Lost and found: Hadera’s pioneers

Thanks to the detective work of a Canadian oleh, Hadera was able to honor 120 of its earliest settlers at a Tu Bishvat ceremony.

Aidelvine's granddaughter_521 (photo credit: Courtesy)
Aidelvine's granddaughter_521
(photo credit: Courtesy)
In an emotional Tu Bishvat event last Thursday to mark the 120th anniversary of Hadera’s founding, a large crowd gathered at the city’s cemetery and that of neighboring Zichron Ya’acov to honor 120 of Hadera’s first pioneers.
For Hadera residents, the Tu Bishvat ceremony was all the more meaningful for the simple reason that for decades the location of many of these graves was a mystery. Nobody, not even their descendants, knew where some of the city’s founding fathers and mothers were buried.
The idea of honoring the graves of Hadera’s first pioneers – many of whom left behind lives as successful businesspeople and industrialists in Czarist Russia to be farmers in Eretz Yisrael – came from Nina Rodin, curator of Hadera’s Khan Museum, and her team of volunteers.
That the graves of Hadera’s pioneers have been located is partly the result of dogged detective work by Hadera resident and Khan Museum volunteer Shmuel Shimshoni.
Motivated by the desire to honor those Jewish pioneers who laid the foundation of today’s thriving city, Shimshoni tracked down the final resting places of scores of Hadera’s first settlers, the location of whose grave-sites had remained a mystery for decades.
Shimshoni, now 79, made aliya from Montreal in 1950, and for most of his working life was employed by Israel Military Industries. When he was asked to take early retirement, Shimshoni’s professional life took an unexpected turn.
Offered work at the local Hevra Kadisha (religious burial society), he spent five and a half years toiling in Hadera’s cemetery, diligently performing age-old Jewish burial rituals and working in the office, organizing a records system that reached back to the very first days of the settlement.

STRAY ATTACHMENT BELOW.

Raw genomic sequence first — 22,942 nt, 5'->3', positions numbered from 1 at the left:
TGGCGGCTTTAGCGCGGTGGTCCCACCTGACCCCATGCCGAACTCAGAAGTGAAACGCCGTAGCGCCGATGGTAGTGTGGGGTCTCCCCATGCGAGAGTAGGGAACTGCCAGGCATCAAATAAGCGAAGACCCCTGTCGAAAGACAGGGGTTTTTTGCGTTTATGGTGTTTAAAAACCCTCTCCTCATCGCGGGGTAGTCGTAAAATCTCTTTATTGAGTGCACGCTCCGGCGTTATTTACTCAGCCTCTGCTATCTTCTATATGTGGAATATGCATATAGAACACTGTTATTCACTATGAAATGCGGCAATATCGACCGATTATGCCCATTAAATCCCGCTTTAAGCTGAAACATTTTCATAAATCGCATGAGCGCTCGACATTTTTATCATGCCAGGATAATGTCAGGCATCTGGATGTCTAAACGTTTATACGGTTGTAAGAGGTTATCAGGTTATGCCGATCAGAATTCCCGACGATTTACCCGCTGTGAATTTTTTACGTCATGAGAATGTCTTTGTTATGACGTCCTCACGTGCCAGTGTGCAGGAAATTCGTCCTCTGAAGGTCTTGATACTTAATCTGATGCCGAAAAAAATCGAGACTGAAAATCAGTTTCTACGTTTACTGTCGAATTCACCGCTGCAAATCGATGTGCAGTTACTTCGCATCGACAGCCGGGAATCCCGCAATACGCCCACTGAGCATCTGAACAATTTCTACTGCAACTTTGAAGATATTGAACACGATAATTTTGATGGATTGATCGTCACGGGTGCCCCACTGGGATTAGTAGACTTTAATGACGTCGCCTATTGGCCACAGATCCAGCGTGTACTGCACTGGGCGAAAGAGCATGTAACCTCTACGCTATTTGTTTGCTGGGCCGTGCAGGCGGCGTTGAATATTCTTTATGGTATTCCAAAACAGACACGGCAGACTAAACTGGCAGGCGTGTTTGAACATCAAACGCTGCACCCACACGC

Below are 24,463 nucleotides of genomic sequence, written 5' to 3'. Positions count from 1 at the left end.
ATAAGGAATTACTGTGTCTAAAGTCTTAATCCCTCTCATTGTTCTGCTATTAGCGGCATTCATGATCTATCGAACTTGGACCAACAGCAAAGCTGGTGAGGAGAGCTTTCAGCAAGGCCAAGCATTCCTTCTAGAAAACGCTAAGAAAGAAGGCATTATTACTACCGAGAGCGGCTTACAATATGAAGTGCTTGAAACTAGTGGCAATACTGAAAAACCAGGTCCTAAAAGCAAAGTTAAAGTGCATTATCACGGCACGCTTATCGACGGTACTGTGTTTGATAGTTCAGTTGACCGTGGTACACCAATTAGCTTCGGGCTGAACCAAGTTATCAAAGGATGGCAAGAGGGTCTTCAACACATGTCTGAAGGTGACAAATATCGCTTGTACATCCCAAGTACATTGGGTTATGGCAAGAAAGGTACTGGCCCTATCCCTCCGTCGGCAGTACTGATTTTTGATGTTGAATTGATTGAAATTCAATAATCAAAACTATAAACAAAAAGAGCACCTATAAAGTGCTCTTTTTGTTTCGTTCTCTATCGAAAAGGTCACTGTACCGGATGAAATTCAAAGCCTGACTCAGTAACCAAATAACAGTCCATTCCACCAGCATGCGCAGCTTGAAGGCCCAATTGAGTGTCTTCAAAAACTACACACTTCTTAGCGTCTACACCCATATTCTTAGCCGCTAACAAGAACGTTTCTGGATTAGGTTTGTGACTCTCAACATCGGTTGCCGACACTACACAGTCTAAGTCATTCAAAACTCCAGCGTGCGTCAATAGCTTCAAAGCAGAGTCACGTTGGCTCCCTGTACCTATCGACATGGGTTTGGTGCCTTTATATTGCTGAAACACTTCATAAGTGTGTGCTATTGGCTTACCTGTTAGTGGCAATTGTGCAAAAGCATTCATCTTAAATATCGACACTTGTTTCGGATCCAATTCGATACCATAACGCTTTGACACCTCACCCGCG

“There were about 40 or 50 of Hadera’s founders whose burial places we didn’t know,” says Shimshoni. “I also found many unmarked graves.”
Among the graves Shimshoni managed to identify is the final resting place of one of Hadera’s very first residents, Ya’acov Israel Aidelvine.
Shimshoni says his investigations began 15 years ago, when he got a call from a man enquiring whether the Hevra Kadisha knew the location of Aidelvine’s grave. His descendants had been searching for the grave for decades.
In 1891, the 32-year-old Aidelvine made aliya from Russia, leaving behind a wife and children. He promised to send for them as soon as he had settled down.
He never did. In 1892, six months after his aliya, Aidelvine contracted malaria and died. He was buried in the settlement’s cemetery.
“Aidelvine was the first man buried in Hadera that we know of,” Shimshoni says. “Only one burial took place in the cemetery prior to his, but the exact plot is unknown.”
SOMETHING ABOUT the story intrigued Shimshoni. One of the founders of Hadera – and nobody knows where he’s buried? Determined to unravel the mystery of Hadera’s missing pioneer, the Canadian oleh turned detective.
The starting point of Shimshoni’s investigations were the very first days of the settlement of Hadera.
The northern settlement was founded in 1891 by a group of Jews from Latvia and Lithuania. A decade previously, Czarist Russia had enacted the May Laws, anti-Semitic decrees that led to terrible repressions against Jews in the Russian empire, and sparking a mass emigration of more than two million people. Most went to North America, but many decided to start a new life here in Eretz Yisrael. One of them was Ya’acov Israel Aidelvine.
Aidelvine and others commissioned Zionist activist Yehoshua Hankin to buy 30,000 dunams of land in Eretz Yisrael from Salim Khoury, a rich Maronite Christian from Haifa.
Maybe Khoury got a good deal, but the Jewish buyers had not made the wisest of transactions.
The land, known in Arabic as el-Khadra – “the green place” – was a swamp, its sole inhabitants swarms of malarial mosquitoes and a few water buffalo grazing in the reedy marshes.
When they arrived, the settlement’s new residents were unable to construct houses because Hankin hadn’t procured the appropriate building permits from the Ottoman authorities. For six years, families were forced to live in the only building in the area, an Ottoman era farmstead known as the Khan.
Housing was the least of the settlers’ problems, however. Hankin failed to follow through on his promise to drain the marshes in order to remove the mosquitoes. The result was a deadly malaria epidemic.
“Many families suffered from malaria,” says Shimshoni. “There was no hospital in Hadera, so people were taken to Zichron Ya’acov to be treated.”